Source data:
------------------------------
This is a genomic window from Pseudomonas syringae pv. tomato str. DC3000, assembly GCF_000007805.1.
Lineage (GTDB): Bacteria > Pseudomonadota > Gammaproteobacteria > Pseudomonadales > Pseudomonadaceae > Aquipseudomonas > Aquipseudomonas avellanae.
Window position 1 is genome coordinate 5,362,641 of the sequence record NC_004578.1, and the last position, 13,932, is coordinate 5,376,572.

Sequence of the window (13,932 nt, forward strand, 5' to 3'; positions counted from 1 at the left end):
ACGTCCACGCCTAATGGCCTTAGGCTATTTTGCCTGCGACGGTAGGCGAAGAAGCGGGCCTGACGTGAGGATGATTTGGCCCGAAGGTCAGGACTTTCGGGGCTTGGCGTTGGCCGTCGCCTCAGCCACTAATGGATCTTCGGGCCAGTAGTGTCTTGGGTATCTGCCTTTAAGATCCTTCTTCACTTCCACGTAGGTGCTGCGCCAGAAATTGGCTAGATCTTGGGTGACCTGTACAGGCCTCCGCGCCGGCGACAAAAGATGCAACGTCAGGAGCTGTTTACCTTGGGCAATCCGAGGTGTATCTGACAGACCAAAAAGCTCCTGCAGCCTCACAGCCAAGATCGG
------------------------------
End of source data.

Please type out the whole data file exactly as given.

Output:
This is a genomic window from Pseudomonas syringae pv. tomato str. DC3000, assembly GCF_000007805.1.
Lineage (GTDB): Bacteria > Pseudomonadota > Gammaproteobacteria > Pseudomonadales > Pseudomonadaceae > Aquipseudomonas > Aquipseudomonas avellanae.
Window position 1 is genome coordinate 5,362,641 of the sequence record NC_004578.1, and the last position, 13,932, is coordinate 5,376,572.

Sequence of the window (13,932 nt, forward strand, 5' to 3'; positions counted from 1 at the left end):
ACGTCCACGCCTAATGGCCTTAGGCTATTTTGCCTGCGACGGTAGGCGAAGAAGCGGGCCTGACGTGAGGATGATTTGGCCCGAAGGTCAGGACTTTCGGGGCTTGGCGTTGGCCGTCGCCTCAGCCACTAATGGATCTTCGGGCCAGTAGTGTCTTGGGTATCTGCCTTTAAGATCCTTCTTCACTTCCACGTAGGTGCTGCGCCAGAAATTGGCTAGATCTTGGGTGACCTGTACAGGCCTCCGCGCCGGCGACAAAAGATGCAACGTCAGGAGCTGTTTACCTTGGGCAATCCGAGGTGTATCTGACAGACCAAAAAGCTCCTGCAGCCTCACAGCCAAGATCGG